An ART HUB update – A Creative Endeavour That’s Picking Up SpeedSeptember 25, 2020
At the start of September we published a piece about mixed media artist Stacey Dallyn and her Creative Endeavour, the youth arts therapy programme ART HUB. Over the past month, Stacey and her team have been working with Opus and community services agency, PLEA, running a series of skateboard design workshops with sixty youths-at-risk. Despite the challenges brought on by COVID-19, things are going well. We caught up with her, alongside programme coordinator and digital marketer, Katrin Shein, to find out more.
Stacey’s keen to tell us that since our last chat, they’ve been speaking with industry giants Thrasher Magazine. Through this new connection, professional skaters are getting involved, a success she believes stems from the fact they’re doing something completely unique.
‘I think we’re coming at this from a different perspective than anyone’s ever had. I know that’s a really bold statement, but there’s no right or wrong when it comes to art. It’s not specific therapy. No one has a pen and paper. You’re not being evaluated. You’re kind of free to do whatever. And that’s when conversation starts. Plus the skateboards are a medium the youth understand. It is a framework. We do it by bringing in products like paint cans and spray paint, which are mediums of their art.’
These are exciting times and moving forward, expansion’s in the air. ‘The more people we talk to about this, the more they’re behind us. We received a big donation of used skateboards and we’re sending them down to some artists to raise more awareness about what we’re doing. You can take this idea anywhere – all you need is a board, some pens and some paint. Give a kid a skateboard and they’ll understand the concept of it.’
Like any Creative Endeavour, the initial execution is just the start. Success and growth stem from generating interest and Katrin begins to explain what ART HUB’s doing to spread the word. ‘We’re having a lot of conversations with a lot of different groups. Every day there’s something new. There’s someone new who wants to be a part of this.’
When we press for details, Stacey jumps in. ‘My former job was as a fashion editor. To be an editor is to find talent, grow talent, showcase talent. This skill set is being applied to ART HUB. In a sense, we’re just creating editorials. If you look at skateboarding, the skateboards go out to the youth and they create them. We have an e-commerce website which should be live by next week and we are asking artists to create boards that are going up for auction. A lot of other places are starting to reach out to us because we’re getting noticed and our social media profile is spreading too.’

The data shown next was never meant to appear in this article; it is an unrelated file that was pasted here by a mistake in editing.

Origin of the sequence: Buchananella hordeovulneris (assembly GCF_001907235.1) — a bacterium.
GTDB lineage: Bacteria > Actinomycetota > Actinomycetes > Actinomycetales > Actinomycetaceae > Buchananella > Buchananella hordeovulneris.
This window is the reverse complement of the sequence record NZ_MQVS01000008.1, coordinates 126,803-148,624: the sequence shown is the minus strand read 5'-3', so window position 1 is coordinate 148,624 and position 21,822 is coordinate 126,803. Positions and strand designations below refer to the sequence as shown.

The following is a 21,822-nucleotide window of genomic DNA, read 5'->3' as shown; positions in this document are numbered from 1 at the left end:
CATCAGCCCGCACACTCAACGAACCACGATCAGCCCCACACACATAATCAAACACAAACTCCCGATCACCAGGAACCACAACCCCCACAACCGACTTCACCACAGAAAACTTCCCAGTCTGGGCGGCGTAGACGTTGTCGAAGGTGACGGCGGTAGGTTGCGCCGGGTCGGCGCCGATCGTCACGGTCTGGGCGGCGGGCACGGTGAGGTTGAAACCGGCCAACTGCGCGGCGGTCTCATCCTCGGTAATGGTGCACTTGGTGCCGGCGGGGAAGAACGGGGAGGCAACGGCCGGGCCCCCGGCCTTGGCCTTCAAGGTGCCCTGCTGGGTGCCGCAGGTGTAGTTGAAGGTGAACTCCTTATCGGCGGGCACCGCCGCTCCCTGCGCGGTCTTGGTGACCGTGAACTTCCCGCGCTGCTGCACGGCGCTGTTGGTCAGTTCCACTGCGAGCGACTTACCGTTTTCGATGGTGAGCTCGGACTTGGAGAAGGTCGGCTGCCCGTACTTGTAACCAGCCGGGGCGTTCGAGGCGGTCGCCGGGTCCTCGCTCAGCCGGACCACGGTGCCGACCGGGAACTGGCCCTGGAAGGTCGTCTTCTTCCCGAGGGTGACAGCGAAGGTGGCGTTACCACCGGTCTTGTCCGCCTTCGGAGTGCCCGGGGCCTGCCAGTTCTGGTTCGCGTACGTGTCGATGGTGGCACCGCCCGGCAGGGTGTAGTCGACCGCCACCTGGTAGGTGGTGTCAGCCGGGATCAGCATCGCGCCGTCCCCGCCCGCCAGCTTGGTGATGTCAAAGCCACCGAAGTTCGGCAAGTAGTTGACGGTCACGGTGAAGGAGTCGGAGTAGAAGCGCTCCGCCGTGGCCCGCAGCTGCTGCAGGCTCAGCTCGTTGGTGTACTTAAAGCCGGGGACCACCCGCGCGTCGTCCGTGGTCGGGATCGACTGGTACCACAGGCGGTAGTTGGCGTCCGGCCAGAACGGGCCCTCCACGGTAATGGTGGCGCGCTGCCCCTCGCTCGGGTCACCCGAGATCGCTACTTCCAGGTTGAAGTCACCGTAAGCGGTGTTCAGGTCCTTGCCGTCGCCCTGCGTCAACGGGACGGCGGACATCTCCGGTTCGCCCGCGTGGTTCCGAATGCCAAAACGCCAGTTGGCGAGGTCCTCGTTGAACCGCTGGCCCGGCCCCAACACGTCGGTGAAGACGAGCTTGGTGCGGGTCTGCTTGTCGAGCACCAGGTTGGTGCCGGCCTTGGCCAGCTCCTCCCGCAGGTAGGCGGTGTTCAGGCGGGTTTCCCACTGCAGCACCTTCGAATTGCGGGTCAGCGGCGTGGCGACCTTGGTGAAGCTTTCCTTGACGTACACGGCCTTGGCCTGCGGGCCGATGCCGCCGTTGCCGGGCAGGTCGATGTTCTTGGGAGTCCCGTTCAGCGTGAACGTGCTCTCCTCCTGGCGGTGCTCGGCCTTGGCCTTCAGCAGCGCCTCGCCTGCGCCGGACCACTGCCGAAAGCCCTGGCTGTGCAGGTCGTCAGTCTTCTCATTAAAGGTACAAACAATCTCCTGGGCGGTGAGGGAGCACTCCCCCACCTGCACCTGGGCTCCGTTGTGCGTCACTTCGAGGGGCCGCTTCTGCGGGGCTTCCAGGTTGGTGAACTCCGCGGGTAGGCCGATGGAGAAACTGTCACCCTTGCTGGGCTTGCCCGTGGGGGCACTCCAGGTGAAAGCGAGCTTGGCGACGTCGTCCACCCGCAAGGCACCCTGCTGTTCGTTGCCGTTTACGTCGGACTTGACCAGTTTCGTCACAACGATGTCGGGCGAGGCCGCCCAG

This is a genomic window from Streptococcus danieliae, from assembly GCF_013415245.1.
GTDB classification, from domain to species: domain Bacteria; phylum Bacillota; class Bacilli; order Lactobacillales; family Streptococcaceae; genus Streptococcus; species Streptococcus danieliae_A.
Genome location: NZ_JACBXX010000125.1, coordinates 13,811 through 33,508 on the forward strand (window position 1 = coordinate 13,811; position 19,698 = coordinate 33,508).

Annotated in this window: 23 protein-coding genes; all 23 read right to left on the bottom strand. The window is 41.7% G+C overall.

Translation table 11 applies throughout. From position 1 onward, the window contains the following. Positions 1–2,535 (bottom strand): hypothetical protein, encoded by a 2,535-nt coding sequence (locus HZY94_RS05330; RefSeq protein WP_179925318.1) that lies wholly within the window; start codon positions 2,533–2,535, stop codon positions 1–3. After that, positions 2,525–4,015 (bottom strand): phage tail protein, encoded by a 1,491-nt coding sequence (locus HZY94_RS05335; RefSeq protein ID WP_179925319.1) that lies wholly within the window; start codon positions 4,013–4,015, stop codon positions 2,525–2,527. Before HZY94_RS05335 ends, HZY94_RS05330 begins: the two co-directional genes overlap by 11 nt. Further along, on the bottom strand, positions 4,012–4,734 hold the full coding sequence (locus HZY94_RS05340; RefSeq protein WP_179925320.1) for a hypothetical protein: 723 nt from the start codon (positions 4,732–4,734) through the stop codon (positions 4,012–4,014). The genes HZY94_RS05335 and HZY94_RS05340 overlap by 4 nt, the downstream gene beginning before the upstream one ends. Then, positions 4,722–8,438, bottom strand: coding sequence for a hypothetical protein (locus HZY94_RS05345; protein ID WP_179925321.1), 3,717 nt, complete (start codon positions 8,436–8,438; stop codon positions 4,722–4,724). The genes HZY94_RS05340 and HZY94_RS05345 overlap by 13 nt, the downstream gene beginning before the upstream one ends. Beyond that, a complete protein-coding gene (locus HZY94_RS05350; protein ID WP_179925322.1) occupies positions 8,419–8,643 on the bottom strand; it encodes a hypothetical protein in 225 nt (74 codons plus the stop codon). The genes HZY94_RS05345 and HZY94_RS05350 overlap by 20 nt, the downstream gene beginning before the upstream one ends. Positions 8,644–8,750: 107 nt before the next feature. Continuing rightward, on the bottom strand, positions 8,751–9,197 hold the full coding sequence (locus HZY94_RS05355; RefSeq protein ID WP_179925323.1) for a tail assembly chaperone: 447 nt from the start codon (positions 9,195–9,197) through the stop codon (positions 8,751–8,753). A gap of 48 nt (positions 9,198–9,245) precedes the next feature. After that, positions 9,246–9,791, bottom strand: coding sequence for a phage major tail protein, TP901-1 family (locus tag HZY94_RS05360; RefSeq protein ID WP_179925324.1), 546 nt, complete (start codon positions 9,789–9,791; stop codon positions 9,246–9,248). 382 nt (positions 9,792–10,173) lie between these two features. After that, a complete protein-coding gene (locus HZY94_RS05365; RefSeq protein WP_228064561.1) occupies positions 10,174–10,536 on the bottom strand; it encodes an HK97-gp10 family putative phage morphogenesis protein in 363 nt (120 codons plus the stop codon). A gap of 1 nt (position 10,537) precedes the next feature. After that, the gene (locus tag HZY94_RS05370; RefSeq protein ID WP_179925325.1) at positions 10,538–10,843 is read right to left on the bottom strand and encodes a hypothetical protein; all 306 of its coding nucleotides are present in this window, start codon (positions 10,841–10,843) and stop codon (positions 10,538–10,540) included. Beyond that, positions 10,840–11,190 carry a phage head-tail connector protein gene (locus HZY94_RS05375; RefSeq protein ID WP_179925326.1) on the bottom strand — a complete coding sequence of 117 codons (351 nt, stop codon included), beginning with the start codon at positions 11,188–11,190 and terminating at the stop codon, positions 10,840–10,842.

Eventually they envision ART HUB becoming ‘a bit like an alternative Arts Umbrella’: a place for youth to develop self-esteem – a nurturing, creative environment, supporting young people to reach their full potential.
Stacey describes how they plan on getting there. “We have to see how we can expand into more mediums. I imagine skateboarding will move into X, Y, Z and we’ll just keep growing. Our ultimate goal is to have a big space, where the kids can create all different forms of art which we then market for them. We’re currently looking for somewhere to lease but in the short term, we plan to sell off the website.”
Accessing participants isn’t easy, as Stacey is quick to admit. ‘We’re still trying to figure out how we can do it safely.’ One route is through the skate shops and skating community. Both are extremely supportive, functioning as epicentres and meeting spots for many target youth. ART HUB also hopes to gain referrals through some of the local institutions teaching expressive arts, as well as developing existing relationships with Take A Hike Foundation and YWCA. ‘We’re learning fast. There are so many resources and so many incredibly talented youth workers who want to connect dots. It definitely feels like we’re rising up to and beginning to overcome the challenges.’
Until recently, Stacey was financing everything herself but they’re now registered as non-profit and are about to be granted charitable status. ‘That’s when we can go after our grants,’ she explains. Things are currently ticking along with some backing Kat managed to obtain and the pair are confident they’re in line to receive more. In the meantime Stacey concludes, ‘I’m going to fund the work until we can fly. I really, really believe in this.’
Inspired to design your own skateboard? Check out our skateboard decks here.
We’ll be hearing more from ART HUB alongside other voices in our next Creative Lives podcast, coming soon! The audible feature will explore different ways artists survive and realise their Creative Endeavours – expressing themselves, remaining true to vision and medium whilst surmounting the commercial pressure of getting work seen and sold.
Click on the link for more information on Art Hub